Tag Archives: Fire Island

The Very Gay and Interesting History of the Almost Lost Tradition of the Sunday Tea Dance

This is one of Back2Stonewall.com’s most popular Gay History posts.  We hope that you enjoy revisiting it or reading it for the first time.

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The Very Gay History of the Almost Lost Tradition of the Sunday Tea Dance

Many gay men under the age of 30 today are totally clueless of  the almost lost tradition of the Sunday Tea Dance. (A tradition that really must be brought back.) So here’s a little history primer on the “Sunday T-dance” and how and why it was embraced it in the gay culture.

Historically, tea was served in the afternoon, either with snacks (“low tea”) or with a full meal (“high tea” or “meat tea”). High Tea eventually moved earlier in the day, sometimes replacing the midday “luncheon” and settled around 11 o’clock, becoming the forerunner of what we know as “brunch”.

From the late 1800’s to well into the pre-WWI era in both America and England, late afternoon (low) tea service became the highlight of society life. As dance crazes swept both countries, tea dances became increasingly popular as places where single women and their gentlemen friends could meet — the singles scene of the age.

While tea dances enjoyed a revival in America after the Great War, The Great Depression of the 30’s wiped them out. Tea consumption was in steady decline in America anyways and by the 50’s, tea was largely thought of as something “your grandmother drinks”. Also, nightlife was moving later and younger. Working men and women were too busy building the American Dream to socialize so it was left to their teenaged children in the age of sockhops and the jukebox diner. Rock and roll was dark and dangerous — something you sneaked out for after dinner, not took part in before dinner.

Gay people, of course, were still largely underground in the 50s, but it was in these discreet speakeasies that social (nonpartnered) dancing was evolving. It was illegal for men to dance with men, or for women to dance with women. In the event of a raid, gay men and lesbian women would quickly change partners to mixed-couples. Eventually, this led to everyone sort of dancing on their own.

By the late 60s, gay men had established the Fire Island Cherry Grove and also the more subdued and “closeted” Pines (off of Long Island, in New York) as a summer resort of sorts. It was illegal at that time for bars to ‘knowingly sell alcohol to homosexuals’ and besides many of the venues there were not licensed as ‘night clubs’ or to sell alcohol. To avoid attracting attention, afternoon tea dances were promoted. Holding them in the afternoon also allowed those who needed to catch the last ferry back to the mainland to attend.

The proscription against same-sex dancing was still in effect and  gay men were not allowed to dance together by law, so organizers were forced to institute ‘no touching’ rules. The only way it could happen was in a group. The line dance was born. Dances like the “Hully Gully” and “The Madison” allowed men to dance together as long as there was at least one woman involved. It became the rage in the Pines. The dancing was monitored by someone up on a ladder with a flashlight and megaphone to observe, if the men got too close the light would be shined on them. The dance would be featured in the 1970 film “Boys in the Band.”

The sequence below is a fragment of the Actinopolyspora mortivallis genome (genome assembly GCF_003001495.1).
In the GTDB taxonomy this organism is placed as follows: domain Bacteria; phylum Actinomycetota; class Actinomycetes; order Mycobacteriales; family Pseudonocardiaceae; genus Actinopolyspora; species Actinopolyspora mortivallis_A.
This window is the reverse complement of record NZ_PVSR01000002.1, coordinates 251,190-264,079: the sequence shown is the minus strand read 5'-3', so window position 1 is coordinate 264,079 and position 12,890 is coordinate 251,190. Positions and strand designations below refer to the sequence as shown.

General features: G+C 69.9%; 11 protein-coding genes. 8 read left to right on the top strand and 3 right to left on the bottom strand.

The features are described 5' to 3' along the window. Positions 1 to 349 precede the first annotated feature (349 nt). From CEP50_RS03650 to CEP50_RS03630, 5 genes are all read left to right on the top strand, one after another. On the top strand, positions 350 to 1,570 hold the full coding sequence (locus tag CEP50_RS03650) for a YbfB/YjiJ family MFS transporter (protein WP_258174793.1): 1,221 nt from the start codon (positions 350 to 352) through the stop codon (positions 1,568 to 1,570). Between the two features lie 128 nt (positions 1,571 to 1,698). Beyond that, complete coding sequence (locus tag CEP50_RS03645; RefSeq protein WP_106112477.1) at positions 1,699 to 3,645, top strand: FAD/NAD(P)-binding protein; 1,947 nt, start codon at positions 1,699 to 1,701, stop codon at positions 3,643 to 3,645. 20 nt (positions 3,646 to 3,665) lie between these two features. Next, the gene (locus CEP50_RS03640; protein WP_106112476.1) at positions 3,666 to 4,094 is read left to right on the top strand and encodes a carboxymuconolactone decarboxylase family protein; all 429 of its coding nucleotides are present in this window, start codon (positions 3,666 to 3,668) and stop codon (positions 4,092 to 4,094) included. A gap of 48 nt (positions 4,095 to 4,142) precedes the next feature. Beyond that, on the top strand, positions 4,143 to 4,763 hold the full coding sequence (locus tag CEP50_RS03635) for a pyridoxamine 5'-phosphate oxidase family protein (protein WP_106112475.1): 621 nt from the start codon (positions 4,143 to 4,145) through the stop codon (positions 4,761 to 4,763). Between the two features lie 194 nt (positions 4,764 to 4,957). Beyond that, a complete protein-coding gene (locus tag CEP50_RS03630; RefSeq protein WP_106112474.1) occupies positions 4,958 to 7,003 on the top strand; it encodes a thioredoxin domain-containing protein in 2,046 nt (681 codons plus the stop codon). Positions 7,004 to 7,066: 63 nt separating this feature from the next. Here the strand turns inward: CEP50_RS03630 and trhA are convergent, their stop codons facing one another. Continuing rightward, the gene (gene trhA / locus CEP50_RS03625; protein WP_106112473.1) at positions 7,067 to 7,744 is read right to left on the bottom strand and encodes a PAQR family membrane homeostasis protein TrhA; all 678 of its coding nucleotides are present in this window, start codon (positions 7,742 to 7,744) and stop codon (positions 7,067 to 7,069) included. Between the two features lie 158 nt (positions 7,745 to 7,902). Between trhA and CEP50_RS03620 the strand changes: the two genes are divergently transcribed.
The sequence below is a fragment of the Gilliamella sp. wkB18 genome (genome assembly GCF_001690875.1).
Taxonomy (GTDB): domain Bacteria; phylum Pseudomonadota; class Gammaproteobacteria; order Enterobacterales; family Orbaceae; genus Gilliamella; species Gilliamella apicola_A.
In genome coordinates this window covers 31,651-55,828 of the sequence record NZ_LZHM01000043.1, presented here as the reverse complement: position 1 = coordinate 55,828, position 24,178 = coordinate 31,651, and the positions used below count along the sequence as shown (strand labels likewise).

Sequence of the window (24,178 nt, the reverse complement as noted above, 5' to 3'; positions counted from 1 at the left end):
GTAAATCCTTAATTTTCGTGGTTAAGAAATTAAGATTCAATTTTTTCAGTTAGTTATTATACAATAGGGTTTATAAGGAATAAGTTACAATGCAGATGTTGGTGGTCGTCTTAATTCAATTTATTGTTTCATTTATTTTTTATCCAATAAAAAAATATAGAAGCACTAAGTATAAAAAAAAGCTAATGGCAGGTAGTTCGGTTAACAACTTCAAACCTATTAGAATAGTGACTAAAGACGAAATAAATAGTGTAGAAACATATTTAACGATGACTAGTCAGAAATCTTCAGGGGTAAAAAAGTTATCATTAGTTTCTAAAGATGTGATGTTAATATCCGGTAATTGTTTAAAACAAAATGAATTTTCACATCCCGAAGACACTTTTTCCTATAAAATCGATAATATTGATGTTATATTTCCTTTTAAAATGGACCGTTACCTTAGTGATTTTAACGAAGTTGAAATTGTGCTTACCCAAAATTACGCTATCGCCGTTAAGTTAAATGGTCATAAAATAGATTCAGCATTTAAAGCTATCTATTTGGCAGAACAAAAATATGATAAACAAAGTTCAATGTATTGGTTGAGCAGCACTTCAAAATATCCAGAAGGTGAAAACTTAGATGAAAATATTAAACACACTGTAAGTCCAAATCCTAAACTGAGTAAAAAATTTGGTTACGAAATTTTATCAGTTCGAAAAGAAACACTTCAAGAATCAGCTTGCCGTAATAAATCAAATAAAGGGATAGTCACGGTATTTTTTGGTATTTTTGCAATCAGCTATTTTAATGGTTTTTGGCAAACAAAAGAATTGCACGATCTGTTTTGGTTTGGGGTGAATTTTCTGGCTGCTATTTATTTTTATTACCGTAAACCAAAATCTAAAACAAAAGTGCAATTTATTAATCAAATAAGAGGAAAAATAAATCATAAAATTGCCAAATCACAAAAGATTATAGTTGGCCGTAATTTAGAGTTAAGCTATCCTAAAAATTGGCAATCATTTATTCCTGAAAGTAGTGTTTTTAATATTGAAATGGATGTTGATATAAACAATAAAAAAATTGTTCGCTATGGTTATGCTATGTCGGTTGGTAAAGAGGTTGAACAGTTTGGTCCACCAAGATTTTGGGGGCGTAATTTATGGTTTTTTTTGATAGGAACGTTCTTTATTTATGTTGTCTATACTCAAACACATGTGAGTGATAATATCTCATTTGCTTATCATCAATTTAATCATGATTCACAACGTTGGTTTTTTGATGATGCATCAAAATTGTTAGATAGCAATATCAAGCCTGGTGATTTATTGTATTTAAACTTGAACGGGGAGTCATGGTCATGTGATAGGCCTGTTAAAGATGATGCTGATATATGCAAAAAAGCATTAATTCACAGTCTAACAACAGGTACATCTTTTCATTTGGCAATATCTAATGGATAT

In 1967 Tea Dance went to 7 days a week during season. 

During this time raids by the Suffolk Police Department were a common occurrence on Fire Island. The men of the Pines were often rounded up like cattle and chained to poles in order for them to get their quota. Their identities were sometimes revealed in the local press.

By the 1970’s after the Stonewall riots disco music arrived and again the Tea Dance would evolve. It would now grow into a phenomenon that all of Fire Island would find their way to.

Post-Stonewall, the tea dance moved to Greenwich Village. A newly-energized gay community around Christopher Street embraced the social dancing craze.  While the Fire Island gays tended to be rich upper-class preppies, the downtown gays of Christopher Street and the Village were working-class and they tended to party at night. As in the straight community, tea dances gradually moved later until they became subsumed into the night club scene.

Through the 70’s, gay men championed the uniform of the working class — t-shirts and denim — as fashion aesthetic. In part because they were affordable, and in part because it projected an appealing hypermasculinity associated with the working class. Gays in the post-Stonewall era were consciously rebelling against the effete stereotypes associated with the manicured, sweater-wearing, tea-drinking gays of the Fire Island set. Real men wore t-shirts and drank beer. Gay men still had afternoon/early evening dances — usually on Sundays, in order to make the most of one’s weekend while still being able to get up for Monday morning’s work.

The downtown gays rejected the term “tea dance” as being too effete and opted for the supposedly butcher “t-dance”, and promoted “t-shirts and denim” as the costume of choice. By the mid 70’s, the “Christopher Street Clone” look (short cropped hair, mustache, plaid shirt over a tight white t-shirt, faded denim jeans that showed off your ass) had made the trans-continental trip from New York City to Los Angeles (gays in Hollywood) and, of course, to San Francisco (follow the Yellow Brick Road and it leads to Castro). It brought with it the tea dance phenomenon

Through the decades the popularity of the tea dance has waned. And while it still survives in Fire Island and a few gay bastions like Provincetown it is all but gone and those few remaining are shadows of their former selves.